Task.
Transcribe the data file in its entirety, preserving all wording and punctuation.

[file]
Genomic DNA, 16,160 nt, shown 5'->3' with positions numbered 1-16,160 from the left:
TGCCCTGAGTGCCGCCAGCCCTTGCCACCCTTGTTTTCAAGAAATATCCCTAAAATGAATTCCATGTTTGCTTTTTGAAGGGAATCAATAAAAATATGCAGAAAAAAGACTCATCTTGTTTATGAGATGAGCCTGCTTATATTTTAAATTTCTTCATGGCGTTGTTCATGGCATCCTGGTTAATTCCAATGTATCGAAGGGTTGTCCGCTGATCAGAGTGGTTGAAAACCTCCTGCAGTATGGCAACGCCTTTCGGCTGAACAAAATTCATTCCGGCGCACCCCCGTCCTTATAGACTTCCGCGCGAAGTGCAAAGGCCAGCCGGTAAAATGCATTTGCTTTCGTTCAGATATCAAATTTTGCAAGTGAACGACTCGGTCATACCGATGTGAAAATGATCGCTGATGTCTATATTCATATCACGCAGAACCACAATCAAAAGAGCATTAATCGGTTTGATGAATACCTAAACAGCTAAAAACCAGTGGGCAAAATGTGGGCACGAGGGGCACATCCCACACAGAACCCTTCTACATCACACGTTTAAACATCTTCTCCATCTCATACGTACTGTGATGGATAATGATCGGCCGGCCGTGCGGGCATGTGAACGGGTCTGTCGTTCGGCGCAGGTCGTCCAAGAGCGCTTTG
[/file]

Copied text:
Genomic DNA, 16,160 nt, shown 5'->3' with positions numbered 1-16,160 from the left:
TGCCCTGAGTGCCGCCAGCCCTTGCCACCCTTGTTTTCAAGAAATATCCCTAAAATGAATTCCATGTTTGCTTTTTGAAGGGAATCAATAAAAATATGCAGAAAAAAGACTCATCTTGTTTATGAGATGAGCCTGCTTATATTTTAAATTTCTTCATGGCGTTGTTCATGGCATCCTGGTTAATTCCAATGTATCGAAGGGTTGTCCGCTGATCAGAGTGGTTGAAAACCTCCTGCAGTATGGCAACGCCTTTCGGCTGAACAAAATTCATTCCGGCGCACCCCCGTCCTTATAGACTTCCGCGCGAAGTGCAAAGGCCAGCCGGTAAAATGCATTTGCTTTCGTTCAGATATCAAATTTTGCAAGTGAACGACTCGGTCATACCGATGTGAAAATGATCGCTGATGTCTATATTCATATCACGCAGAACCACAATCAAAAGAGCATTAATCGGTTTGATGAATACCTAAACAGCTAAAAACCAGTGGGCAAAATGTGGGCACGAGGGGCACATCCCACACAGAACCCTTCTACATCACACGTTTAAACATCTTCTCCATCTCATACGTACTGTGATGGATAATGATCGGCCGGCCGTGCGGGCATGTGAACGGGTCTGTCGTTCGGCGCAGGTCGTCCAAGAGCGCTTTG